Pure Storage sees stellar growth in APAC
Pure Storage is expanding its footprint in key markets such as Australia, Japan and South Korea, even as it proceeds with caution in China
Asia-Pacific is proving to be a hotspot for Pure Storage, which grew its business in the region by 69% during the second quarter of 2019, according to IDC.
This growth momentum was revealed by Pure Storage’s international vice-president James Petter, who added that the storage supplier has been expanding its footprint in key markets such as Australia, Japan and South Korea.
The company currently operates in 11 markets across Asia-Pacific and has been adding 30% more headcount to support its growth across the region.
“In order to be successful in the market, you need to have critical mass,” said Petter. “That’s why our growth in headcount is quite aggressive.”
Much of Pure Storage’s growth has been driven by demand for its storage offerings in the public, service provider and commercial sectors.
In Australia, for example, Pure Storage has found its way into well-known companies such as telecoms service provider Optus and ANZ Bank.
The company also increased its headcount in Australia by 25% and opened a new office in Melbourne in 2018.
Experience in key industries
In Japan, Pure Storage’s largest market in Asia-Pacific, the company has built up a management team with experience in key industries such as manufacturing and finance.
It also recorded a 47% growth in the number of new customers in Japan, so “our message is resonating in that market”, said Petter.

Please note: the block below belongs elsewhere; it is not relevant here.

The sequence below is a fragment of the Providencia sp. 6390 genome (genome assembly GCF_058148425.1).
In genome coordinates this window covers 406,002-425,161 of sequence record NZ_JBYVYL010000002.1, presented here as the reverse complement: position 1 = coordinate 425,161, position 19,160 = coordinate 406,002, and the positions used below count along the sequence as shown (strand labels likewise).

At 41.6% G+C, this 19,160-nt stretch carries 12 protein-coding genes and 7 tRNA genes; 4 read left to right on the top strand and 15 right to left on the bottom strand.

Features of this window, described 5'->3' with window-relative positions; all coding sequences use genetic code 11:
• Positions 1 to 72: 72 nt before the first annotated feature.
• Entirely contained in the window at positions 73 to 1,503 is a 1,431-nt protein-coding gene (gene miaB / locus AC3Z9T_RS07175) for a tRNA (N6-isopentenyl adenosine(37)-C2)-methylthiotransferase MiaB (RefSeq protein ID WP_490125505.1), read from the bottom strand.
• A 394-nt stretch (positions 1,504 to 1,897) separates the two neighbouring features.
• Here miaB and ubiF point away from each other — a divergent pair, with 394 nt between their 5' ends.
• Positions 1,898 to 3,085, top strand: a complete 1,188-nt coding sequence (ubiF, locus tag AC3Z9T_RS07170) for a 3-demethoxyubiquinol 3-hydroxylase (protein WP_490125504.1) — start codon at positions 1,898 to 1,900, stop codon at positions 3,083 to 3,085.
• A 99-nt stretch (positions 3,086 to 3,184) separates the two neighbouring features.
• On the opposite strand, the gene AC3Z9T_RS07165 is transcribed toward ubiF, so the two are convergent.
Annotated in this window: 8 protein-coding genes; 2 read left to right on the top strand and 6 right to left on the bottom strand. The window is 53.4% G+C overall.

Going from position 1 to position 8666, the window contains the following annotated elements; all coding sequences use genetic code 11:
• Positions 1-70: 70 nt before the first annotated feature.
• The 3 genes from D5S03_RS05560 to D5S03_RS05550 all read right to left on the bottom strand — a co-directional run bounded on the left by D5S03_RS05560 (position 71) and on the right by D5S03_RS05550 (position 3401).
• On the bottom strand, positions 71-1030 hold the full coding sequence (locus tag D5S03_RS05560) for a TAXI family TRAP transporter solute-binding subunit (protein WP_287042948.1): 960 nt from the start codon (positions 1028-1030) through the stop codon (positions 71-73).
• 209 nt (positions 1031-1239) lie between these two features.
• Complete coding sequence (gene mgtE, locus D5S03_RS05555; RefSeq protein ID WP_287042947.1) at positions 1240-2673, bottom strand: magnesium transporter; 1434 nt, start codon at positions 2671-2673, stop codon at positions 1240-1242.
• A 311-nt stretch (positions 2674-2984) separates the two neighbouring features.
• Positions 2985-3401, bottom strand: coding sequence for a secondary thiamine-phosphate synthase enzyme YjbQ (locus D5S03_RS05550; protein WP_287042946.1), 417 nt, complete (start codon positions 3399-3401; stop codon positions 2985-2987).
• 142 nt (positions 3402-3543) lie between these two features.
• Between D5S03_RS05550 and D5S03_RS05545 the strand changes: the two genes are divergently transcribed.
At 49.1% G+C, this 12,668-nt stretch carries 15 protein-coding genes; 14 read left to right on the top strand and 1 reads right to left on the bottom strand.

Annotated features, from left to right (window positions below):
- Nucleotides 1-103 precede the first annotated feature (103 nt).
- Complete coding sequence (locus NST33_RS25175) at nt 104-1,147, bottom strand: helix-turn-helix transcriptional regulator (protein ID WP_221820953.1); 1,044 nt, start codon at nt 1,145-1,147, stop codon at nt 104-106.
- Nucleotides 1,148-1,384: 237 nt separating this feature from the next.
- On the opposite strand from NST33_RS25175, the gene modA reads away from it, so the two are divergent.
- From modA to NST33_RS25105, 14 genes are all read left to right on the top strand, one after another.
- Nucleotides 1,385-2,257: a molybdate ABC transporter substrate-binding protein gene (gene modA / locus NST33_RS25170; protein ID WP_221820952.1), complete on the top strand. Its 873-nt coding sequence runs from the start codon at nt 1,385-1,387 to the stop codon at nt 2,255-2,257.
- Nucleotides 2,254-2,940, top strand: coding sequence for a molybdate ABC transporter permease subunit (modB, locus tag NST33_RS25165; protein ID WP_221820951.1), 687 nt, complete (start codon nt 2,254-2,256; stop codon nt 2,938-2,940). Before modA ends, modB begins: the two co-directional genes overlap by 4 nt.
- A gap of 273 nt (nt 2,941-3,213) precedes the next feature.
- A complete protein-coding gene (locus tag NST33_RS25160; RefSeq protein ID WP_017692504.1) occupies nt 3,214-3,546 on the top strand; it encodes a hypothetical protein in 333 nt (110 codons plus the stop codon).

During a media briefing on the sidelines of Pure Accelerate 2019 in Austin, Petter also pointed out the varying adoption of Pure Storage’s products across the region.
FlashBlade, for example, has been very well received in South Korea, more so than other markets in the region. “But we expect that once we get FlashBlade in, we will then get a drag on the other products as we broaden our conversations with Korean customers,” he said.
Matt Oostveen, chief technology officer for Pure Storage in Asia-Pacific and Japan, reckons the higher adoption of FlashBlade in South Korea is partly driven by the growing use of artificial intelligence (AI) and data analytics in the country’s manufacturing sector.
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“FlashBlade is a high-performance, scale-out storage architecture that works very well for analytics workloads and has been found to be extremely useful for AI applications,” he told Computer Weekly.
On the company’s plans for China, Petter said Pure Storage currently operates out of Hong Kong and does not have a legal entity in the country.
“We’re also cognizant of some of the import and export taxes that are incurred in China,” said Petter, adding that Pure Storage needs to make sure it can be competitive against that backdrop if it were to succeed.
“We’re still in the early days, and we’re proceeding with caution,” he said. “This is a top-line, and not a margin play.”
Still, Petter acknowledged that China remains a big opportunity. “It’s the biggest market globally, and if you not in that country, you’ll have to question where your growth is going to come from.”